I have lived now for some years with Wilde pictures, and I can vouch for the force of the novelty. And their impact is that of an original, a great art.

By an original art I mean one that adds to my visual imagination, a new dimension; by a great art, one that moves greatly and profoundly. [ … ]

You cannot classify Wilde’s art. It is not representative; and neither is it abstract. It conveys the most powerful impressions by means of form and colour of which the relation is not so much to an actual world of objects as to the real world of fundamental and universal experience.

I cannot explain what I feel before the grand and strange complex of Wilde’s Rocky Landscape, of his Green Seascape, of the landscape that he has never named, that I call the Woman on the Shore, or his Creature. But for me they belong emphatically to the category of great art. And they are profoundly original.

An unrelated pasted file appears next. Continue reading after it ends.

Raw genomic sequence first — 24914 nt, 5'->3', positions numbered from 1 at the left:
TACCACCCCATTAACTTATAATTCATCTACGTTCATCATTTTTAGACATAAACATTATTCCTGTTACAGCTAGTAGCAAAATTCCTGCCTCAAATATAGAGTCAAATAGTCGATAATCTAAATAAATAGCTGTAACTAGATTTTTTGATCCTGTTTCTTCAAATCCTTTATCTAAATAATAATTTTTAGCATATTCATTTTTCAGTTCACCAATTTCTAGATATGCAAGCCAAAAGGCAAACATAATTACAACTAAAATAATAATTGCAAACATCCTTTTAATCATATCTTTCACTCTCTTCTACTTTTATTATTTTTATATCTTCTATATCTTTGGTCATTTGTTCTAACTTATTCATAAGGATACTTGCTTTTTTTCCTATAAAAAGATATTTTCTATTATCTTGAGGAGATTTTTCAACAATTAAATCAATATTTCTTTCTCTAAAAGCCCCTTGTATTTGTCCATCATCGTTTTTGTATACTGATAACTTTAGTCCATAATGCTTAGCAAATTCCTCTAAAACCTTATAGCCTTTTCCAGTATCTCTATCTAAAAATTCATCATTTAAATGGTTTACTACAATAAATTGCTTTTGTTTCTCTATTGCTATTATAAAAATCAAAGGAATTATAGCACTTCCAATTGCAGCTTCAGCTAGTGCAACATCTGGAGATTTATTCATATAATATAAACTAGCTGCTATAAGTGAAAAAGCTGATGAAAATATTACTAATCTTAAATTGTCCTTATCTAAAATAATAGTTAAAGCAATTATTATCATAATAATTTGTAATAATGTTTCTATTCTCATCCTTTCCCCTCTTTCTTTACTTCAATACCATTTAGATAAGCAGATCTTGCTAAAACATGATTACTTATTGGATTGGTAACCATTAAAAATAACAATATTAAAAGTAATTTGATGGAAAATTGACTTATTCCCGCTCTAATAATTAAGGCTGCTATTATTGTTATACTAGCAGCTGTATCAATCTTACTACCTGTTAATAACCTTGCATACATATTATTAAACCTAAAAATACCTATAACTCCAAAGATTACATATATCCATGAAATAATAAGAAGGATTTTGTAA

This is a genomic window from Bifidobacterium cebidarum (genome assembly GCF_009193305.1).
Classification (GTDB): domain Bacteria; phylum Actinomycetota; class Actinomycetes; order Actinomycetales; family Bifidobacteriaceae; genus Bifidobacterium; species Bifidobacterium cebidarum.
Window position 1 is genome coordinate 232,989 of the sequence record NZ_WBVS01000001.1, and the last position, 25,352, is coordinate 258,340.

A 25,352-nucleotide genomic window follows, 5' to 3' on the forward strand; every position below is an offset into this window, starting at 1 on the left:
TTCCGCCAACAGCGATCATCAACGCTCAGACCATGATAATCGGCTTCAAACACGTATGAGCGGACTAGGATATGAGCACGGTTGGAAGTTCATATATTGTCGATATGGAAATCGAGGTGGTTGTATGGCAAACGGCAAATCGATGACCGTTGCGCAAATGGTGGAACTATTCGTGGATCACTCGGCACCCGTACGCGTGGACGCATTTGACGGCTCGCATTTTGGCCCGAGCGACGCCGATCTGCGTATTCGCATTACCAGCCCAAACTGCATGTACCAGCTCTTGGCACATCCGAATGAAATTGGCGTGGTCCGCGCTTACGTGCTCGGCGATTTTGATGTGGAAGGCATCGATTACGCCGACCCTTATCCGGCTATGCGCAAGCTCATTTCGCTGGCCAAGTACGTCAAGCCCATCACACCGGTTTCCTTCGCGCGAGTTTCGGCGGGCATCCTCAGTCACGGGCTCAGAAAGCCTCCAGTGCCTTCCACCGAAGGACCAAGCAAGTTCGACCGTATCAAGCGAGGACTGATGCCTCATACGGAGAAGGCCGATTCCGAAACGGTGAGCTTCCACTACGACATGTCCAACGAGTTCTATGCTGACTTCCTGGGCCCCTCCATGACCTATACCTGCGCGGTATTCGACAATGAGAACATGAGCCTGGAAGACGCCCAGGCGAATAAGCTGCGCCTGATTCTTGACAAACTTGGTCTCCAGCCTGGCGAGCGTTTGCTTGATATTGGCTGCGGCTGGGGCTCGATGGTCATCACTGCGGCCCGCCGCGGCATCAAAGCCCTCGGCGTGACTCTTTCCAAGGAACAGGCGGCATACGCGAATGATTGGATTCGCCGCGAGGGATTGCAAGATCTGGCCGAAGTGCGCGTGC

Leslie Hurry’s palace of wisdom

In 2011 I posted here on a first, rather breathless, encounter with the ‘forties paintings of Leslie Hurry. He was clearly still working well into the 1970’s (he died in 1978); I may be missing something, but I still can’t see any recent monograph – is there really no big, glossy volume on this extraordinary artist?

coverThis lack makes Paintings and Drawings by Leslie Hurry (Grey Walls Press, 1950) still a useful source, at least, up to that point. The book’s intro is by the “prolific and proletarian” Jack Lindsay; this is sympathetic but none too informative. Lindsay wastes several pages trying to set Hurry into some sort of mega history-of-art context, but then fails to locate him as a painter within the movements and networks of his own times, as if his development were some purely personal, hermetic affair. But the book does have 38 plates, though only two are in colour; despite the black and white, it seems worthwhile to scan a few here below. (Click to enlarge.)